|Martha Dunham Summerhayes, a young educated woman from New England, traveled throughout Arizona as an army officer's wife during the 1870s. She wrote about her experiences in her book Vanished Arizona, which has become a classic. In it she describes the hardships of the rough frontier environment and fort living conditions, as well as her experiences with other officers, their wives and other people whom she encountered.
Region: North Central
Theme: Domestic Life
|Born in 1844, Martha Dunham married Lt. Jack Summerhayes in 1874. She agreed to accompany Jack and his 8th Regiment throughout Arizona from 1874 to 1878 when the regiment served in General George Crook's military expedition against the Apache Indians. She later wrote, "I had cast my lot with a soldier and where he was, was home to me." During their years in Arizona Territory, the couple stayed at many forts, including Yuma, Whipple (in Prescott), McDowell, (north of Phoenix), and Camp Verde (in central Arizona). Martha Summerhayes describes the journeys between these forts in detail, allowing the reader to imagine the rough mountain passes they had to climb by wagon and the dreary trips they made across the hot deserts. Lt. Summerhayes' longest posts were at Fort Apache in eastern Arizona and Camp Ehrenberg on the Colorado River.
In Vanished Arizona, Summerhayes recounts several encounters with native peoples and those of Mexican descent. Although she displays prejudice and confusion regarding customs she does not understand, she is open to experimenting with new ways. When her first child is born at Fort Apache in 1875, Martha Summerhayes receives a visit from nearby Apache women who bring her a cradleboard. As the appreciative Martha watches, the Indian women secure the new baby in the cradleboard where he sleeps peacefully. While at Camp Ehrenberg, Martha Summerhayes grows to appreciate the lightweight dress of Mexican women. Although she wants to forego her corsets and stiff dresses in favor of lightweight cotton gowns, she lacks the nerve to do so. She does however, begin bathing with Mexican women in the Colorado River because the available bath water "looked like melted chocolate" in comparison to the inviting river.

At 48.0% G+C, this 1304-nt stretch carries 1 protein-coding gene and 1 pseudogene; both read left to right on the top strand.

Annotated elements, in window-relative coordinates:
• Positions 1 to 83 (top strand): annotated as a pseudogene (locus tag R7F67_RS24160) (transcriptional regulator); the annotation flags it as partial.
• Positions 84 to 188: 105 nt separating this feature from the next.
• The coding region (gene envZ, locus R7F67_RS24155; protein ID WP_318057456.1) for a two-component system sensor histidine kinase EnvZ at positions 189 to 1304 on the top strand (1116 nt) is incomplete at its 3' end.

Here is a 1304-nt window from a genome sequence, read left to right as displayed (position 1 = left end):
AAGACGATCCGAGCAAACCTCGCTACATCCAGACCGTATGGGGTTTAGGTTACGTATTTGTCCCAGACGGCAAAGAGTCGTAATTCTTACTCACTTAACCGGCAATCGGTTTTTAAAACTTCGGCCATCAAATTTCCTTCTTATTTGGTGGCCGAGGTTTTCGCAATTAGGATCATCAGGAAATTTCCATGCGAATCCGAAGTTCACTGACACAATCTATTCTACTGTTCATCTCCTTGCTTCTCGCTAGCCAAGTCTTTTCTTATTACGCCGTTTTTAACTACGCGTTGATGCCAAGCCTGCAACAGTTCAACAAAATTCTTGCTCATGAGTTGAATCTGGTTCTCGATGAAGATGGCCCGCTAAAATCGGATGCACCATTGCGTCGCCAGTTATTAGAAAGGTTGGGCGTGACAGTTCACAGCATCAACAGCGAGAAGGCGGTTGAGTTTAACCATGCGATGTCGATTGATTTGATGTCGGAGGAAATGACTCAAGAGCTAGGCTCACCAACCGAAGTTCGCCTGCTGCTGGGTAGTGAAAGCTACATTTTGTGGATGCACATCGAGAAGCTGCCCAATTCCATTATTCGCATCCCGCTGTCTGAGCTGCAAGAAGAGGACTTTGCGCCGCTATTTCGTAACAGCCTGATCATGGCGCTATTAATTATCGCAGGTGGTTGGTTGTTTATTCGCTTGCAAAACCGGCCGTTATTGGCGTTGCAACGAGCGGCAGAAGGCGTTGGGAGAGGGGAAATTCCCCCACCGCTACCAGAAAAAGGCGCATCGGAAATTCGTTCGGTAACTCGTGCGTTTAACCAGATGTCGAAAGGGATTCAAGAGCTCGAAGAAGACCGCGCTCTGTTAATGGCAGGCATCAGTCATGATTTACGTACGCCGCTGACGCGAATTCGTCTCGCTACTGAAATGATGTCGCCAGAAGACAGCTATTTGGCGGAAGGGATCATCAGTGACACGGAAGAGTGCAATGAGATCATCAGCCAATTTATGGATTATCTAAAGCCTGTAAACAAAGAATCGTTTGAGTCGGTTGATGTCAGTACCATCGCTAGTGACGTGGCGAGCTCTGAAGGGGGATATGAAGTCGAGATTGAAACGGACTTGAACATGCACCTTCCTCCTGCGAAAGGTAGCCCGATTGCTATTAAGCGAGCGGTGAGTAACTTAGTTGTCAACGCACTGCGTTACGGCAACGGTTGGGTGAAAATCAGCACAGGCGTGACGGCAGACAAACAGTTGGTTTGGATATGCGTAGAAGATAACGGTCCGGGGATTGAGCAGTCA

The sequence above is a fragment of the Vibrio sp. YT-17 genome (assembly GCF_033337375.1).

Fort Verde State Historic Park in Camp Verde is Arizona's best preserved example of an army fort from the period of 1865 to 1890. Today visitors can tour this site where Lt. Jack and Martha Summerhayes stayed to learn more about early army life in Territorial Arizona. Visitors can see the Commanding Officer's Quarters, Bachelor's Quarters and Doctor's Quarters on Officer's row. Living history presentations representing army officers' wives are also available.
Martha Summerhayes' memoir Vanished Arizona was first published in 1908 and reprinted several times, most recently in 1979 by the University of Nebraska Press.
Martha Dunham Summerhayes - Courtesy of Arizona Historical Society, Tucson
Life at the old fort - Courtesy of Arizona State Parks
Fort Verde State Historic Park - Courtesy of Arizona State Parks